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Old 10-14-2021, 09:24 PM
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New to me 52A - vintage 1937



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I picked this up earlier this week. I wonít have a chance to shoot it for a bit, but it cleaned up nice and looks to be in very good condition over all and has a bright shiny bore with sharp rifling. It should shoot.











It has a Marbles-Goss rear sight with an adjustable aperture, but Iím not sure about the front sight.

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Old 10-14-2021, 10:09 PM
ClarenceAnderson
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Can't make out 3rd digit in ser. no., but doesn't look high enough to be '37 DOM, which begins in 44xxx ser. no. range. Number corresponds to '35 or '36, which would make it pre-A. If it's pre-A, the stock is a later replacement.
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Old 10-14-2021, 10:21 PM
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That resembles the description by C.S. Landis of his squirrel rifle.
He spent a lot of time just admiring it, and I can see why.

That looks like a rifleman's rifle. Congratulations.
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Old 10-14-2021, 10:41 PM
ClarenceAnderson
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Originally Posted by bugeye View Post
That resembles the description by C.S. Landis of his squirrel rifle.
Except that his small-game rifles were always equipped with the best scopes available at the time. And that he usually preferred heavy SS rifles with DS triggers.
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Old 10-14-2021, 10:43 PM
Model 52 is online now
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Quote:
Originally Posted by ClarenceAnderson View Post
Can't make out 3rd digit in ser. no., but doesn't look high enough to be '37 DOM, which begins in 44xxx ser. no. range. Number corresponds to '35 or '36, which would make it pre-A. If it's pre-A, the stock is a later replacement.
I appreciate the input but there are a couple of things you might want to consider.

First, a 39,000 serial number does fall in to the 1937 date of manuafacture for the “A” model. Per Winchester factory records 36632 was the last assigned serial number in 1936. 40419 was the last assigned in 1937. A 39000 serial places it well into the latter half of 1937.

I suspect you may have mis read the table and missed the fact that the serial numbers reflect the numbers assigned at the *end of the year*, not the *start of the year*. It’s a common mistake.

Second, the definitive way to tell an A from a Pre-A is to look at the thickness of the receiver behind the locking lug recess and compare it to the wing safety and its stud.

On the “pre-A” the stud on the safety comes up even with the front edge of the wing safety, and the locking lug shoulder in front of that stud is consequently thinner.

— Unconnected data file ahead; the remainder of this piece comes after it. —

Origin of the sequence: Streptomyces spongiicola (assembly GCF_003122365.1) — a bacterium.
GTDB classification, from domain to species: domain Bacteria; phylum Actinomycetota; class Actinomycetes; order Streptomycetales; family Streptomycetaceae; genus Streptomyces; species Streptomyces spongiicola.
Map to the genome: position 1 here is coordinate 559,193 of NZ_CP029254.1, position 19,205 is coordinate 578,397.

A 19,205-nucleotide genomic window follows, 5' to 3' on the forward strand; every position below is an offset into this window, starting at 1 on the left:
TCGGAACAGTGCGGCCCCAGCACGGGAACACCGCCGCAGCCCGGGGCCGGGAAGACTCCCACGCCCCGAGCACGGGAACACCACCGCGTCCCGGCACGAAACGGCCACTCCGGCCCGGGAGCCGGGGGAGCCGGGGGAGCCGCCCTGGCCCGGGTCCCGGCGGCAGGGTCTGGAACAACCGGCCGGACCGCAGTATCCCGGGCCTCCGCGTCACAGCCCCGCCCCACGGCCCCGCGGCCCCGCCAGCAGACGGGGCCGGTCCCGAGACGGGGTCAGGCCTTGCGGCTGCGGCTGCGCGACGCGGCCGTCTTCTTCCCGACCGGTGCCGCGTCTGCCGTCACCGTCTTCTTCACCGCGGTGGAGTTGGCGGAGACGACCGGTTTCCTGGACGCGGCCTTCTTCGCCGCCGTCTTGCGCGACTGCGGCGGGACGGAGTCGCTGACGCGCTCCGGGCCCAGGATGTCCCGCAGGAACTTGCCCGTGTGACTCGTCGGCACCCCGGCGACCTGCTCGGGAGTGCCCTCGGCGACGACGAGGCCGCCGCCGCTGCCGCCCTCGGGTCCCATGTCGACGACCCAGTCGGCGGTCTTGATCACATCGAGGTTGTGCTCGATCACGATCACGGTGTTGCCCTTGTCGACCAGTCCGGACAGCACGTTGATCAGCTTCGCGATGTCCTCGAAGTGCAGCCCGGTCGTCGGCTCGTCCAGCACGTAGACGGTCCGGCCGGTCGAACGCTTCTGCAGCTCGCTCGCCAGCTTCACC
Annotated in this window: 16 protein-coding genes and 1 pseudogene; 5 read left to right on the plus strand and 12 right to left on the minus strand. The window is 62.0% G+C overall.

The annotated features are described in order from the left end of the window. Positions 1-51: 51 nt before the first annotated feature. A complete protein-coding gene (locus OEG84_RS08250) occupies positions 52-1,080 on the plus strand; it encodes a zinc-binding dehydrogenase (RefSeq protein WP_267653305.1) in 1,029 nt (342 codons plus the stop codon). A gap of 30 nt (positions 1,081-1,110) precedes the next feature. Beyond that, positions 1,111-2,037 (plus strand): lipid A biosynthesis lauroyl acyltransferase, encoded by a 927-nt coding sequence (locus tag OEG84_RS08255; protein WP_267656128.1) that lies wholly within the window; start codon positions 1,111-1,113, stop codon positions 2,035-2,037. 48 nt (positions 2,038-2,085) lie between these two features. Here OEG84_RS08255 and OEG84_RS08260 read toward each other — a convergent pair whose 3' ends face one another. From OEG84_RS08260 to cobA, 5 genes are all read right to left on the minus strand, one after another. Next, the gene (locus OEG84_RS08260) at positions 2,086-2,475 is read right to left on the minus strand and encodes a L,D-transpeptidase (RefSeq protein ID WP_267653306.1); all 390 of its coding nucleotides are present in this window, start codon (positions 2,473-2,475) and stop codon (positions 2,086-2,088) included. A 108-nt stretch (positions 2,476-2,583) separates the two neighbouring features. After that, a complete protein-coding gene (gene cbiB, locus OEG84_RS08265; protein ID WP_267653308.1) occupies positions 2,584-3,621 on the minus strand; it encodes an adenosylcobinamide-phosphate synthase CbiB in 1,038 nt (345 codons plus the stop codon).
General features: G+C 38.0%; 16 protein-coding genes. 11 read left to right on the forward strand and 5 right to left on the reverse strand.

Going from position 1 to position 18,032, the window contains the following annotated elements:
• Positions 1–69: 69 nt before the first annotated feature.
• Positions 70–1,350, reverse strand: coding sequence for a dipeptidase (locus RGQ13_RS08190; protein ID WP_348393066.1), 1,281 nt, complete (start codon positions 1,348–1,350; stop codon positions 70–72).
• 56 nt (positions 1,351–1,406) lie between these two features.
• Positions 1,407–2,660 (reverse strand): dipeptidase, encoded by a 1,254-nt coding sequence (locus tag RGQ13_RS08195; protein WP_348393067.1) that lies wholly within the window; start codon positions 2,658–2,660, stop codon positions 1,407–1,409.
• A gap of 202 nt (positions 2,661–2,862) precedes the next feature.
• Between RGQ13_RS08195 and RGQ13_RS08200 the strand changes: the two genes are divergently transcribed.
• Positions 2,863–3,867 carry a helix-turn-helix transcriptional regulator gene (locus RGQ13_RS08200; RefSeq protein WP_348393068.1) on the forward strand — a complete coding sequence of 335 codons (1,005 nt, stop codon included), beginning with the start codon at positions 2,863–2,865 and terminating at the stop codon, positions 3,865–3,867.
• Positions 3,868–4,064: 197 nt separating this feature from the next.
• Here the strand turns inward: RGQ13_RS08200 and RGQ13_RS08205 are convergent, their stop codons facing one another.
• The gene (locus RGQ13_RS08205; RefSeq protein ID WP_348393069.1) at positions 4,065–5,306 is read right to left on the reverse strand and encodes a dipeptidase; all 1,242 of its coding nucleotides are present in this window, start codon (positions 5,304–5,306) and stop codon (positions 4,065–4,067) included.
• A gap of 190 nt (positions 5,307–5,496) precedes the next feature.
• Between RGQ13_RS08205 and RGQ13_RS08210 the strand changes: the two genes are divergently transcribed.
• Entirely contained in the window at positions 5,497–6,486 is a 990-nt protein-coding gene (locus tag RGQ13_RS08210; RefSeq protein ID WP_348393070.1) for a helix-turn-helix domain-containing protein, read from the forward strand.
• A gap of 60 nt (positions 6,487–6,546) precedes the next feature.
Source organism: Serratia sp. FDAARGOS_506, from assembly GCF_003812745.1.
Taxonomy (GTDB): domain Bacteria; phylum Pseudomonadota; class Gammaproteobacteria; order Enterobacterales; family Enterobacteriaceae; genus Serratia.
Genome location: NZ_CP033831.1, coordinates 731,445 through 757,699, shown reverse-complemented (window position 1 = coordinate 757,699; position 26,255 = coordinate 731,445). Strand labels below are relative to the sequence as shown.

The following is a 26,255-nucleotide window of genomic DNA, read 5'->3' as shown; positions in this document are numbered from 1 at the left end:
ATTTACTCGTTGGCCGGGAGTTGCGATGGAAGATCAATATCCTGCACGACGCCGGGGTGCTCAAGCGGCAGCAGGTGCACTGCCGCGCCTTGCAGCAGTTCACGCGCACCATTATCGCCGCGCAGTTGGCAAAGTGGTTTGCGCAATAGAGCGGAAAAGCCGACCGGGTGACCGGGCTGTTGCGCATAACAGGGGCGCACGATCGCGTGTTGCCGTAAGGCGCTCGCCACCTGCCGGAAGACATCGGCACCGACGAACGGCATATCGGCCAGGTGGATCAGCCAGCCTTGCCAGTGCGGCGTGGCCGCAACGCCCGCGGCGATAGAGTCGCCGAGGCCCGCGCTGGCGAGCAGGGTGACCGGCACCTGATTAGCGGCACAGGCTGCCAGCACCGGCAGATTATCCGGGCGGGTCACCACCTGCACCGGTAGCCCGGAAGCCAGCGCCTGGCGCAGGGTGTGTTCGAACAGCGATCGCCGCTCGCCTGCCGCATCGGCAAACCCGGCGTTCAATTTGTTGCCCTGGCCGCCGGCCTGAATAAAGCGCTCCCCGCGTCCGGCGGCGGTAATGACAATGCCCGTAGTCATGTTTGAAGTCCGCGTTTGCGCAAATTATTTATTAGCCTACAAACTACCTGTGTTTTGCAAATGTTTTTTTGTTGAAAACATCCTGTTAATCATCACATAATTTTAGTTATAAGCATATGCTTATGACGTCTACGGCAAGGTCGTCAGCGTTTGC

On the “A” the locking lug shoulder is thicker, and consequently the stud on the safety is thinner and does not come up even with the front edge of the safety lever.

——-

Below you’ll see the safety lever and stud as well as locking lug shoulder on the rifle in question. You’ll note the front edge of the stud is not even with the front edge of the safety lever. That definitively makes it an “A”.

You’ll also note the comparatively thick shoulder behind the locking lug recess. On the pre-A the shoulder stops about where the bevel starts on this one - again at a point even with the front of the wing safety.


Last edited by Model 52; 10-14-2021 at 10:58 PM.
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Old 10-14-2021, 11:10 PM
ClarenceAnderson
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Originally Posted by Model 52 View Post

I suspect you may have mis read the table and missed the fact that the serial numbers reflect the numbers assigned at the *end of the year*, not the *start of the year*. It’s a common mistake.

I referred to George Hertel's ser. no. tables in Houze, which begins 1937 (Jan. 5) with #44403. That may be an error (which should be corrected), but I didn't "misread" it. Not that I'm doubting this 52 is an A now that I see your photo of the locking-lug--I have two As. I've never, however, seen an A with a hand-stop.
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Old 10-15-2021, 09:43 AM
Seewin is online now
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Your rifle is an unmarked "A" for sure. The "A" modificating started in the early 37XXX range. If I'm reading s/n correctly 390XX, it was serial numbered in November of 1935. The accessory rail was most likely added after it left the factory. This was a common modification, and many used the Winchester rail which had always been available on the model 70 Marksman stock. The Freeland handstop is definitely non original, but a much better choice for actual shooting.